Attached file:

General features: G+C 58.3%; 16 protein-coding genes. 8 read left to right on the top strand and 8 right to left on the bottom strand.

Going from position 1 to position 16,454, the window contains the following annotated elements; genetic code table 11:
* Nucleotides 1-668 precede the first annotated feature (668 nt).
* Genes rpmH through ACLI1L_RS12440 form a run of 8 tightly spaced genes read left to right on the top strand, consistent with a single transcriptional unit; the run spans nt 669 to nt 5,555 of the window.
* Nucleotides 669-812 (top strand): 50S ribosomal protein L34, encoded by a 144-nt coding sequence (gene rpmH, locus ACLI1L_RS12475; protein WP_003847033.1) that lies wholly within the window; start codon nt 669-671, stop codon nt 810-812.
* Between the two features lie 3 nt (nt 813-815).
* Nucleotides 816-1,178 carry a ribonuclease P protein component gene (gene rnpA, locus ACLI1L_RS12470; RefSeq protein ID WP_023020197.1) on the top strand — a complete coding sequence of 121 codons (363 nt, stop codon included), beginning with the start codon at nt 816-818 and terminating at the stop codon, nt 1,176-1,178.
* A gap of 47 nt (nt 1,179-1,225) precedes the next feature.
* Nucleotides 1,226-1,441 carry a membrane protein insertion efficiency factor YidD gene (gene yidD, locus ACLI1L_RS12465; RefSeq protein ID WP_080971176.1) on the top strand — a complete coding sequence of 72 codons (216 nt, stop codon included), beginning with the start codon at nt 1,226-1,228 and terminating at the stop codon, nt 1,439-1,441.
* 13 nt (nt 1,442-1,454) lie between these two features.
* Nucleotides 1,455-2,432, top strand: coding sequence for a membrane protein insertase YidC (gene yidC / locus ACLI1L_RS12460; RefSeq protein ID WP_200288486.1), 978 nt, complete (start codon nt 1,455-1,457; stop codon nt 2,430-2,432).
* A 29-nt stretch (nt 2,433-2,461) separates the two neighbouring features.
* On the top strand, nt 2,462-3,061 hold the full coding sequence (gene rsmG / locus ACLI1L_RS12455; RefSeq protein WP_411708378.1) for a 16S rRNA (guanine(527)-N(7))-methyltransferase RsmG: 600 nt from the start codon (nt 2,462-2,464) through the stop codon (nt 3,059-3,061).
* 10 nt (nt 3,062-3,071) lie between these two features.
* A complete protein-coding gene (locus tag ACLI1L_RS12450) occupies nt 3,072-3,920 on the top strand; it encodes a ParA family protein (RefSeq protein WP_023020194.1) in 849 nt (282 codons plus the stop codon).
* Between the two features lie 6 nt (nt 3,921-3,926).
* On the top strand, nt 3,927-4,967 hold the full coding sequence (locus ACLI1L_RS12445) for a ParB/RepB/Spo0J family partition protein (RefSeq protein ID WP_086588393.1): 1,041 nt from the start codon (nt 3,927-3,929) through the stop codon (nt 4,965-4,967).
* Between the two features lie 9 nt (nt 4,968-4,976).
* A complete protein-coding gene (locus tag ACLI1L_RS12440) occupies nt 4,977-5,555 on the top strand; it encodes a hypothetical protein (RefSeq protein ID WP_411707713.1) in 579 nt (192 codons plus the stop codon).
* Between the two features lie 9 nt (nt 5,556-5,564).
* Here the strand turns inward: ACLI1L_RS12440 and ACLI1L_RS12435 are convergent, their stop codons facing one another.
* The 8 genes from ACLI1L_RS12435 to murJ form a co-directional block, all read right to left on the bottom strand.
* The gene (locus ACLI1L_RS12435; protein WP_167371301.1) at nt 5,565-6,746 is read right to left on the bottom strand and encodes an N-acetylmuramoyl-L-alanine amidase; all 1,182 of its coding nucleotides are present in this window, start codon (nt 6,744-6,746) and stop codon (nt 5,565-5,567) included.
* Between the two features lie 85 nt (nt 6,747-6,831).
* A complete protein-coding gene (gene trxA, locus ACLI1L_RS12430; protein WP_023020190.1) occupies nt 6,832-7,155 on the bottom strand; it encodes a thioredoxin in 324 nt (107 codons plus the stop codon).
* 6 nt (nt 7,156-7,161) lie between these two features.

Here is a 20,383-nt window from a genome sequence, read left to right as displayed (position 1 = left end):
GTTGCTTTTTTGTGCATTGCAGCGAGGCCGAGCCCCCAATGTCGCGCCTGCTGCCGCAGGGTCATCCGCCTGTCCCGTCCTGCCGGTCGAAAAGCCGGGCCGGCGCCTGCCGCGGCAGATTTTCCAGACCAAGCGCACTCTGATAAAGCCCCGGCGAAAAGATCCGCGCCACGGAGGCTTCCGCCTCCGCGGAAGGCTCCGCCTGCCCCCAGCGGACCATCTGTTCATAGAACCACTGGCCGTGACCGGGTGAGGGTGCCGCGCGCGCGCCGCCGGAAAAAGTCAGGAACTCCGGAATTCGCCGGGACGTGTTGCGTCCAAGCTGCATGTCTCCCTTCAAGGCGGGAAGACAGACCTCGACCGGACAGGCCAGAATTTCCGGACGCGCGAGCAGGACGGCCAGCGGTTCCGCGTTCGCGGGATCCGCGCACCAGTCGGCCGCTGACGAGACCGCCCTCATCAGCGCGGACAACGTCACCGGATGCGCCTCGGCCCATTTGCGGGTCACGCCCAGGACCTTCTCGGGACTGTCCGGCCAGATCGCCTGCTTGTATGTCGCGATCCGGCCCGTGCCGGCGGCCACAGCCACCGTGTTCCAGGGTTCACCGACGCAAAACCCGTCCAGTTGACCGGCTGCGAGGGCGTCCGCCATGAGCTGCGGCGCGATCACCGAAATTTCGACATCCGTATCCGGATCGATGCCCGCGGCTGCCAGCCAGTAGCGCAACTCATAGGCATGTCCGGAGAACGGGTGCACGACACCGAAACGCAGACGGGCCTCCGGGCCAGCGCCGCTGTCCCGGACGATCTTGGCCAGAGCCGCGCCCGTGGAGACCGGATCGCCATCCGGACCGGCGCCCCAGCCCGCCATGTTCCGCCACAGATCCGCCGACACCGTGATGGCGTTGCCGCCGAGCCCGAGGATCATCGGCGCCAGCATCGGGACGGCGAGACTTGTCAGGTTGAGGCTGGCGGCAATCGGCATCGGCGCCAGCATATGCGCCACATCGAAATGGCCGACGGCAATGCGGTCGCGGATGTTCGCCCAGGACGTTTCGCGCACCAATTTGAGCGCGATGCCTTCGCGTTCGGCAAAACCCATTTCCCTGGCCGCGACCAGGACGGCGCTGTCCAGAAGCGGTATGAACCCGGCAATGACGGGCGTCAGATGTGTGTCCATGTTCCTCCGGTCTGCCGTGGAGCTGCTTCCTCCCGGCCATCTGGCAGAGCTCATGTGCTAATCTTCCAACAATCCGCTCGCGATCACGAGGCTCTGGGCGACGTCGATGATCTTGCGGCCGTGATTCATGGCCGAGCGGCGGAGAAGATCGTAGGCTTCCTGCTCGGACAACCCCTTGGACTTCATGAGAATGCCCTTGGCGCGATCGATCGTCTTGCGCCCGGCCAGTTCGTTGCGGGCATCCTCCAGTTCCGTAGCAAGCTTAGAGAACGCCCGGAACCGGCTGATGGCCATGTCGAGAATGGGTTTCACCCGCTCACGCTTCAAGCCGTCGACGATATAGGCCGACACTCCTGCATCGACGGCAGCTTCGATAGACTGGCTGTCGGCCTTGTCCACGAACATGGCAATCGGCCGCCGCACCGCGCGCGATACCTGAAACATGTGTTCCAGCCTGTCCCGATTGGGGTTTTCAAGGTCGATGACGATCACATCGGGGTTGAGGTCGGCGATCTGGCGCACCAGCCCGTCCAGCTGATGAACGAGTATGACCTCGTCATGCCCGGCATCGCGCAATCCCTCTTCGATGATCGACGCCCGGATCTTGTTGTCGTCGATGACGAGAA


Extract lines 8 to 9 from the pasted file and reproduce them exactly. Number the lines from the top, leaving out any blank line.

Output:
* A gap of 47 nt (nt 1,179-1,225) precedes the next feature.
* Nucleotides 1,226-1,441 carry a membrane protein insertion efficiency factor YidD gene (gene yidD, locus ACLI1L_RS12465; RefSeq protein ID WP_080971176.1) on the top strand — a complete coding sequence of 72 codons (216 nt, stop codon included), beginning with the start codon at nt 1,226-1,228 and terminating at the stop codon, nt 1,439-1,441.